The Director-General of the Ghana Health Service (GHS), Dr Patrick Kuma-Aboagye, has charged nurses in the country to be worthy advocates of the COVID-19 vaccine set to be rolled out in the country. “Worthy advocates in the sense that you accept the vaccine and also preach the good virtues of the vaccine. Let us demystify all the propaganda about the vaccine,” he told the nurses at a seminar organised by the Ghana Registered Nurses and Midwives Association (GRNMA) towards the eventual rollout of the vaccine in Ghana.
He urged the health professionals to help demystify any negative propaganda about the vaccine to give the population the confidence to patronise it. The seminar was on the theme “COVID-19 vaccine rollout in Ghana: The role of the nurse and midwife”. Dr Kuma-Aboagye said the services of the nurse in the fight against the virus was critical and most needed.
It was attended by representatives from the regions and the COVID-19 Ambassadors with live testimonies from Ghanaians residing in the United Kingdom (UK) and the United States of America (USA).
Importance of vaccine
Dr Kuma-Aboagye said even though studies were still ongoing on the disease, what was certain was that the vaccine would reduce hospitalisation, prevent severe disease and death, and curb transmission, “as we head towards immunity”.
He said administering the vaccine would take a segmented approach, saying, “the first is to protect the health workers because you are at the forefront.”
“The second group will be all essential service providers and arms of governments to ensure that the state keeps running,” he explained, adding that the next would be the vulnerable and the general public. He, however, explained that the segmentation did not mean prioritisation, stressing that “we are not prioritising people against people; we are segmenting them in a way that addresses the challenge in a very fast way”.
Dr Kuma-Aboagye said the segmentation might not even happen if Ghana was able to receive the next consignment of the vaccine early enough, explaining that if that happened, the vaccine would be administered concurrently. He described the nurses as COVID-19 heroes and urged them to be major COVID-19 ambassadors, adding, “When the larger group of the health workers say they are for it; then I can relax,” and pledged the support of the GHS in the rollout.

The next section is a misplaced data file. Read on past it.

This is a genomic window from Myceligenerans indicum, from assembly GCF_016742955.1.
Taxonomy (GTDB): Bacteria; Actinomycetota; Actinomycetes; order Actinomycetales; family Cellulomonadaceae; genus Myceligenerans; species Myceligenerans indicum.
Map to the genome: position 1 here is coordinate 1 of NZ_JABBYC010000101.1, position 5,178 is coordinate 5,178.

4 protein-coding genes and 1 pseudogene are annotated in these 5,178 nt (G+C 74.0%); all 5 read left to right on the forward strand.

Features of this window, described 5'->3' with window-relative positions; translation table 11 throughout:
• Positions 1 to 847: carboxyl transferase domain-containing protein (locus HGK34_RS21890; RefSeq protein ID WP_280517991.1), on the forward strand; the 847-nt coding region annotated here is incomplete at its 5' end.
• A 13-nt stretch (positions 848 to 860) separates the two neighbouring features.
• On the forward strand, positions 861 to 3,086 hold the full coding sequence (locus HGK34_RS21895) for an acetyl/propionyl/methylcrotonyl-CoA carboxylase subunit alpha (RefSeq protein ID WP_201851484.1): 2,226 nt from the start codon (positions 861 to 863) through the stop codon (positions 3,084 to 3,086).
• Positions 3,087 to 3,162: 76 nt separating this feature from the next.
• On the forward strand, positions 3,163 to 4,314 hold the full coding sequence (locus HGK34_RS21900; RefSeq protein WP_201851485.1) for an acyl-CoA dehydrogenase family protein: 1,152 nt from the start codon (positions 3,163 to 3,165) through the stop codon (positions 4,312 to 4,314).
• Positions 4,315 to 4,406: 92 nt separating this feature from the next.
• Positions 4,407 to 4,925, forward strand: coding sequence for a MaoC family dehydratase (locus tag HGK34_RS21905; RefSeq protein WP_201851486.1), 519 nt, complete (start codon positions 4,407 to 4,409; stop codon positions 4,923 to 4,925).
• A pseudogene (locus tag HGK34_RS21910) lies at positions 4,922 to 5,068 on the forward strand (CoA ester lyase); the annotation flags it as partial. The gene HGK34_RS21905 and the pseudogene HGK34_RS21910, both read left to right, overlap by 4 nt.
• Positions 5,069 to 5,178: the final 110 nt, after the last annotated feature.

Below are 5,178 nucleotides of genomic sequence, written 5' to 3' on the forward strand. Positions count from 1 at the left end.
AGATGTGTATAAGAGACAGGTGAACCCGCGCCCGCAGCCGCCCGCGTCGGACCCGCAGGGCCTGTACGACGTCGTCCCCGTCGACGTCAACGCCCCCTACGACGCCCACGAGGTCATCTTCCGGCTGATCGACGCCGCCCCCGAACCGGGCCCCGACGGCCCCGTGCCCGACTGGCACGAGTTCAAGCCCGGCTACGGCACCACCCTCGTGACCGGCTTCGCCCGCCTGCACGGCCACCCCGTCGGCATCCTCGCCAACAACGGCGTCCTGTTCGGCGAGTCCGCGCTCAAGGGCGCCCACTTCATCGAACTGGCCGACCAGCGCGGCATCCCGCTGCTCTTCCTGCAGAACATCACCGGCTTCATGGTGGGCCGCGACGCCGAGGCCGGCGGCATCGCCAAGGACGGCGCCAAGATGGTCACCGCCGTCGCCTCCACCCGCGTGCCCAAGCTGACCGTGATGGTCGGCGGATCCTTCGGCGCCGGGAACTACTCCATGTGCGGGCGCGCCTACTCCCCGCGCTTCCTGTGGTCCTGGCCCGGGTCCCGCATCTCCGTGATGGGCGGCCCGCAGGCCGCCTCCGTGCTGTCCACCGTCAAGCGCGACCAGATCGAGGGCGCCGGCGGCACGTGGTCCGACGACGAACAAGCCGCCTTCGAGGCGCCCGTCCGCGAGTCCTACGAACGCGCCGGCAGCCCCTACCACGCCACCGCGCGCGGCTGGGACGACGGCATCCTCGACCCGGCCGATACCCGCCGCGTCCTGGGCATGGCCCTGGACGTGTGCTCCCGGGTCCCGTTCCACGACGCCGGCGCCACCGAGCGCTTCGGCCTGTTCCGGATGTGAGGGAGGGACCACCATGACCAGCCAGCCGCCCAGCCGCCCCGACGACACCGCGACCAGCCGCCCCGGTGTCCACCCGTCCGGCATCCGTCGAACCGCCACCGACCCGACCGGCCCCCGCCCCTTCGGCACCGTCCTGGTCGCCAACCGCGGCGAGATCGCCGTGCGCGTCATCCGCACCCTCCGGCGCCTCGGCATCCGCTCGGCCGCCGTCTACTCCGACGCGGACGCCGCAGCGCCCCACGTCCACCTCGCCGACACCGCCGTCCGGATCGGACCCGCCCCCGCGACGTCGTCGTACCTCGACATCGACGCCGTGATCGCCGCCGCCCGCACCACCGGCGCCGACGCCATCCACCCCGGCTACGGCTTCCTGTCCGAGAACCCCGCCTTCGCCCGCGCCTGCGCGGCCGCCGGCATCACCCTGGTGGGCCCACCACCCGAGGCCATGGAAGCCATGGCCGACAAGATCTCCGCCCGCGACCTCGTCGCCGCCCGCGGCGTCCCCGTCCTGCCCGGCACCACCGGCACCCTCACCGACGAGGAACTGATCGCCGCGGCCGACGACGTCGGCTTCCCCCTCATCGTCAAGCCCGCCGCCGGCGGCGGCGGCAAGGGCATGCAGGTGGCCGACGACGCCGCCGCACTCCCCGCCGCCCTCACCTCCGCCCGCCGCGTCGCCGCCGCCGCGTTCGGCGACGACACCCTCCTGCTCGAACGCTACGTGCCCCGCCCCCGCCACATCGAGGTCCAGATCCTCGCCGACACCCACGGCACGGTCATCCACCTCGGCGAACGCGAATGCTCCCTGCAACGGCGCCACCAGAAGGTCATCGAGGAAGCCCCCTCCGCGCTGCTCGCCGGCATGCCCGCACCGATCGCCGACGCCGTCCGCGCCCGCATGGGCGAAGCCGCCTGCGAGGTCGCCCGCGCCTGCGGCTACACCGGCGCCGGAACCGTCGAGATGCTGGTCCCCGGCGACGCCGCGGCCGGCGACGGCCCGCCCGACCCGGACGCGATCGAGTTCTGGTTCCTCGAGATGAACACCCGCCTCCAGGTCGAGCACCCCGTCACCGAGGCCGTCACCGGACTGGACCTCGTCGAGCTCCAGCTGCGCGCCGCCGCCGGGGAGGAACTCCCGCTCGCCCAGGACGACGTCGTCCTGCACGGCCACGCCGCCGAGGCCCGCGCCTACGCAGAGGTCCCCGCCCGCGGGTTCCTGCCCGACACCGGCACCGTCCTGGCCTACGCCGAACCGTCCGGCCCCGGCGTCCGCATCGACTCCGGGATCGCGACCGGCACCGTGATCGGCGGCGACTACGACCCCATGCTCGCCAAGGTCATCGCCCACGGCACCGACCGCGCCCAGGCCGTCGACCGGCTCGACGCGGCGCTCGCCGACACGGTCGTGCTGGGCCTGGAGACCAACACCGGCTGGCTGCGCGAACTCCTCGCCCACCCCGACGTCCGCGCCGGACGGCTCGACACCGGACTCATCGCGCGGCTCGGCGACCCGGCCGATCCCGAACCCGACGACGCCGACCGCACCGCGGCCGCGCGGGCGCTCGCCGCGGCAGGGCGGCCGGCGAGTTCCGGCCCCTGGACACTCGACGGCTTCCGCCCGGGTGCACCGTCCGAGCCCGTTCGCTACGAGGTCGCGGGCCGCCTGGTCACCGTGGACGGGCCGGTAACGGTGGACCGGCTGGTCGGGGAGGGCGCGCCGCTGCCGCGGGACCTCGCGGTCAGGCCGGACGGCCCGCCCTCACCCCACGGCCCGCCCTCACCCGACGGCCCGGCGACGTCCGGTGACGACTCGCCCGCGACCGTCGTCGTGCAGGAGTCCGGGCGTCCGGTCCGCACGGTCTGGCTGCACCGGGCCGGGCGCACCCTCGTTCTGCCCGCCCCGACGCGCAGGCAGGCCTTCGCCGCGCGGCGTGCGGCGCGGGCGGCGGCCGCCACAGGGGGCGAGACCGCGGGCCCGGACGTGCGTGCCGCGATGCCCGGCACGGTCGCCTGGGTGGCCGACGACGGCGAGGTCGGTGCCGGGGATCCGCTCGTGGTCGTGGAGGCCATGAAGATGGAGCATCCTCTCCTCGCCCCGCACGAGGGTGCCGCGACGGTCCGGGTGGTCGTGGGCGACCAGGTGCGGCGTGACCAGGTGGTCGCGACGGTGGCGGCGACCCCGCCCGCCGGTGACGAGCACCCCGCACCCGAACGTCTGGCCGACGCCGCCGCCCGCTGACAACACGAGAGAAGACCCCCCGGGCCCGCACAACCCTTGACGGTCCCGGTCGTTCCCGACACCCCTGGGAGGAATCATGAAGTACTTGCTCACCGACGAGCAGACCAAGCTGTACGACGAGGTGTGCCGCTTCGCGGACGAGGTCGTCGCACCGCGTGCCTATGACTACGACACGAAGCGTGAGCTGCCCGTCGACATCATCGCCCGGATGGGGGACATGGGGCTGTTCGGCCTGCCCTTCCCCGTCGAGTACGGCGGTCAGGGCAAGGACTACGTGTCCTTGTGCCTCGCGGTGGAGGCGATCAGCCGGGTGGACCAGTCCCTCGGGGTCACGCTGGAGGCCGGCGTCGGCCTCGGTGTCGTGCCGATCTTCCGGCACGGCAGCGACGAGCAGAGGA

The President of the GRNMA, Mrs Perpetual Ofori-Ampofo, explained that nurses had been hit by the pandemic, especially the second wave, saying so far, 800 nurses had been infected, a good number having recovered, while others were still undergoing treatment and others in isolation.
Mrs Ofori-Ampofo explained that the country was in a new phase of COVID-19, and that was the vaccination rollout, insisting that “this is not the first time a vaccination is being rolled out, and we as nurses, we know it”. She called on the government to ensure that enough of the vaccine was available for at least 20 million people.
The Director of the Expanded Programme on Immunisation (EPI), Dr Kwame Amponsah Achiano, said if the vaccine was successfully deployed, “it will reduce COVID-19 ill-health and deaths, reduce disruption of social and economic activities, and improve the psychosocial well-being of Ghanaians”.
He said given the potential benefits of the vaccine, the country had been preparing for the vaccine since last year, adding that the GHS had developed a comprehensive plan to execute the vaccination.
A Ghanaian nurse living in the UK, who had already received the vaccine, explained that “I went for the vaccine because I do not want to get seriously ill or infect my family and my community”. She urged the nurses not to listen to what was going on in the social media space, adding that there was too much negative information on the vaccine.